HOLD Dez Bryant, WR, Cowboys
The Cowboys’ offense has been fairly disjointed so far this year, with injuries striking the pass and run areas. Bryant’s own quad injury limited him through the early weeks. Defensive attention has hurt at other times, like when the Patriots doubled him in the red zone in Week 6. A healthy Miles Austin makes it more difficult for opponents to follow such a plan though. Some might worry that Austin’s presence would cut into Bryant’s looks, but that hasn’t come to fruition. The 2 WRs have shared the field for 3 healthy games so far, and Bryant saw 8 targets in each. He scored in 2 of those, including 5 receptions for 90 yards and a TD against the Rams on Sunday. Despite disappointing catch totals, Bryant has also fallen short of 70 yards just twice and come up shy of 60 yards only once. His smallest yardage output – 37 against the Lions – also presented a couple 1st-half TDs. The bottom line here is that even when things aren’t quite stacking up in his favor, Bryant has too much upside to turn useless. Further, the Cowboys’ passing game seems to have upward mobility. The pass blocking has climbed to its highest level in a while. Tony Romo hasn’t had a terrific outing since cracking ribs in Week 2 at San Francisco. He’s getting healthy, though, saying this week that he might be done with the pain-killing shots. That can only help improve the productivity of a pass offense that Pro Football Focus rates 9th-best in the league so far.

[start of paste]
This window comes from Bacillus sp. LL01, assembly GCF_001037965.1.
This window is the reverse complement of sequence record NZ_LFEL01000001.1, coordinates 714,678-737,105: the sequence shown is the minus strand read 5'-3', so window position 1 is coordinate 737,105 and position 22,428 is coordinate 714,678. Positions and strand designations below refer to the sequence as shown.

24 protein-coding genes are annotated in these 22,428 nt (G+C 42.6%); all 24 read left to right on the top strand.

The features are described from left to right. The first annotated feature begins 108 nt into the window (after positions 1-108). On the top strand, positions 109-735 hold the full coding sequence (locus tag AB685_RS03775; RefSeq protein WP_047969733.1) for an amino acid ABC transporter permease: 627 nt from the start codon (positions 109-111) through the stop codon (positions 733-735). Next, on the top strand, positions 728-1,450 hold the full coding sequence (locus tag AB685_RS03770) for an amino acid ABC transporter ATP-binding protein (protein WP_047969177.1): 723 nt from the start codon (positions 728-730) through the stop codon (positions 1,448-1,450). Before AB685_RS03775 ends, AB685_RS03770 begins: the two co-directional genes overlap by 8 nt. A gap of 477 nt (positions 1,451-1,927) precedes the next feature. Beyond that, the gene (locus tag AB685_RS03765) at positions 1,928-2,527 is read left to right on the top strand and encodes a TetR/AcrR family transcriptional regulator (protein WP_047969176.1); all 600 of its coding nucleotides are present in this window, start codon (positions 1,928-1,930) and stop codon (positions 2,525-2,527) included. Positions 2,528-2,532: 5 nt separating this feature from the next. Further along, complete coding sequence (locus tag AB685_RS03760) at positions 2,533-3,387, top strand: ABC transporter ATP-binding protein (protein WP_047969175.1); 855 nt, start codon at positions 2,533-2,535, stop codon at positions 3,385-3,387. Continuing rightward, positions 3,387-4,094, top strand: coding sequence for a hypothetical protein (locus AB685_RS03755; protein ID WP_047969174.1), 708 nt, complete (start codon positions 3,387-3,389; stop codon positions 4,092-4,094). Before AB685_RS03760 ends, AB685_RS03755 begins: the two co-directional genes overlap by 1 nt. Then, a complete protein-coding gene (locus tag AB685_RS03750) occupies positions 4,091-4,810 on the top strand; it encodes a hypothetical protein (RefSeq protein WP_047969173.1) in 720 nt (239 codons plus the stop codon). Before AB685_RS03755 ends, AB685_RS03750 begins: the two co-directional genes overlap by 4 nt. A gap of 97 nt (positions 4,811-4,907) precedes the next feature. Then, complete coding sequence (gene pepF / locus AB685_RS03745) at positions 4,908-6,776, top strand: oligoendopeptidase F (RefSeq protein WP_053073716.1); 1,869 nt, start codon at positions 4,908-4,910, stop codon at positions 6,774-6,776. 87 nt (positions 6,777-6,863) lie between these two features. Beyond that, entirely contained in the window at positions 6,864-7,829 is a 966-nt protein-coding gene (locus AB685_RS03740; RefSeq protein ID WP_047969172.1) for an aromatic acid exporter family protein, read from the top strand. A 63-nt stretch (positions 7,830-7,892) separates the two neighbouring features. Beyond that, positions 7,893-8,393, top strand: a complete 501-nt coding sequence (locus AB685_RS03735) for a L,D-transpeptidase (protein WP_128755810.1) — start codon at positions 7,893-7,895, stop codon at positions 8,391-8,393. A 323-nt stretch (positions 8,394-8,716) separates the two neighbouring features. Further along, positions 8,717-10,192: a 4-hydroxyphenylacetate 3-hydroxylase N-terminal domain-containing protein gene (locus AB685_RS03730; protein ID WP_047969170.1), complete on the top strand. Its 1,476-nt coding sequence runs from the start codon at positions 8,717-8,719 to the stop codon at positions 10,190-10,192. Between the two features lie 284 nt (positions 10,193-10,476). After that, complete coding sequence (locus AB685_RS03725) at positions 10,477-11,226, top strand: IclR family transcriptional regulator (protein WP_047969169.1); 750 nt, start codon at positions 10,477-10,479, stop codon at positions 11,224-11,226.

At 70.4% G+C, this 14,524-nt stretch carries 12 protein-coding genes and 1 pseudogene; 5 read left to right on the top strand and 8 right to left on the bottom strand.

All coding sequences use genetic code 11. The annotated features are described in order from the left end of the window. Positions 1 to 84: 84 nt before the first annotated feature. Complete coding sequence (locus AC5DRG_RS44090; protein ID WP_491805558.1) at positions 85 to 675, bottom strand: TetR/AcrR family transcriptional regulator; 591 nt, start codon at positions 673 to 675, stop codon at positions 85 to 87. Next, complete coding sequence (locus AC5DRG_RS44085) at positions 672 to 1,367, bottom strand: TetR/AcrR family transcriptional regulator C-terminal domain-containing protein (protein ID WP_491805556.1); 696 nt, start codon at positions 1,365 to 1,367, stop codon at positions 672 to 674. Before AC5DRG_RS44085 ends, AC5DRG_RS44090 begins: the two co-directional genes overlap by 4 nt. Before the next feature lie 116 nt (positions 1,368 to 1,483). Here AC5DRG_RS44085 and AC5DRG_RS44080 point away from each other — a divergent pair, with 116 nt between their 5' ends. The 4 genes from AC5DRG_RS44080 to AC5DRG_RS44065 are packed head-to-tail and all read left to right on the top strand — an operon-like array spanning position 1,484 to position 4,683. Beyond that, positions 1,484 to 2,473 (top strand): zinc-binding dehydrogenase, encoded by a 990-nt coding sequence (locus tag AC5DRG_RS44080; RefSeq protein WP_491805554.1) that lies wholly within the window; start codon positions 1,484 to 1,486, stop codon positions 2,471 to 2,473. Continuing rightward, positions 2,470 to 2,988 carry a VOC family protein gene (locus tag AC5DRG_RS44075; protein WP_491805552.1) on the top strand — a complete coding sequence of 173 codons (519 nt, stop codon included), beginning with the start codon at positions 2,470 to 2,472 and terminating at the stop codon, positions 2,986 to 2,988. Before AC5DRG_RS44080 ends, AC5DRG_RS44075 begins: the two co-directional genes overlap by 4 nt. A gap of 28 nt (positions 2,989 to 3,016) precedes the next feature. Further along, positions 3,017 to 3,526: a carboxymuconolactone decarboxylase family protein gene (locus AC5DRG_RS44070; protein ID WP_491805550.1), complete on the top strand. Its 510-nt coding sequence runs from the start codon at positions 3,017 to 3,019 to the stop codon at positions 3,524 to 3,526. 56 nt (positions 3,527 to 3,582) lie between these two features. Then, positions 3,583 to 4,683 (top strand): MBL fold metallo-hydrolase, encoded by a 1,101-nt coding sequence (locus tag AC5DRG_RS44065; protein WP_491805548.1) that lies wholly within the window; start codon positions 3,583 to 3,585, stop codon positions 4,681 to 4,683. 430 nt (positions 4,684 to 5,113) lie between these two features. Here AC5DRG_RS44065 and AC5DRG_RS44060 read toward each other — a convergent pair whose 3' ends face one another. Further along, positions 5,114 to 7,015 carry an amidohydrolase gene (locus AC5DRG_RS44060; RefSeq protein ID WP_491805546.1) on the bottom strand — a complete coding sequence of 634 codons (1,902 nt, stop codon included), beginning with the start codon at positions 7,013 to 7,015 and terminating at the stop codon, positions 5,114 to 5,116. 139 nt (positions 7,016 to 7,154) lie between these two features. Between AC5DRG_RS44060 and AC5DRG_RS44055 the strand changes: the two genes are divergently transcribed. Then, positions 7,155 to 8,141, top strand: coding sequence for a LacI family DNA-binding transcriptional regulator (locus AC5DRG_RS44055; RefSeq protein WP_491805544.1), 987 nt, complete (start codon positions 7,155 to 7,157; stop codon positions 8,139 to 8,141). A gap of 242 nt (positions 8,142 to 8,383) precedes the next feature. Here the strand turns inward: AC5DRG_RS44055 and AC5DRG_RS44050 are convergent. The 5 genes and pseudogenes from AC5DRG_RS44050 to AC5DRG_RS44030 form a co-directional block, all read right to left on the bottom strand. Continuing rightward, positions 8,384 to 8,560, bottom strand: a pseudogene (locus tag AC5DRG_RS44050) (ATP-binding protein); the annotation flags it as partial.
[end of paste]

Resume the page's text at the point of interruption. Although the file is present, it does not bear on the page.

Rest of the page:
HOLD Jermichael Finley, TE, Packers
Trading away as guy as talented as Finley usually isn’t a good idea. Trading that guy on the cheap is an even worse concept. Finley is just as dominant and uncoverable as ever. He’s there whenever QB Aaron Rodgers needs him, either running free down the seam or using his massive frame to box out defenders on shorter routes. Finley has caught 67.5% of his targets this season. He’s scoring once in every 6.5 receptions. Both those marks rank in the top-8 among TEs with at least 20 catches. On a per-target basis, only 2 TEs have more fantasy points. Opportunity has been Finley’s biggest issue. He’s sitting just 17th at the position with 37 targets. We’d bust on QB Aaron Rodgers for not getting such a dynamic talent more looks, but how can you blame a guy who’s on pace to set all sorts of passing records? A-Rodg is an equal opportunity passer – finding and hitting whoever’s open. With opposing defenses keying on Finley, the open guy has usually been Greg Jennings or Jordy Nelson so far. With those 2 guys lighting up opposing defenses, Finley is sure to see more room to operate in coming weeks. Currently sitting 5th in fantasy points, he’s a good bet to at least hold steady, if not climb the ranks. That being said, we’re probably not going to get the league-leading production many were hoping for from Finley. There are simply too many weapons in Green Bay.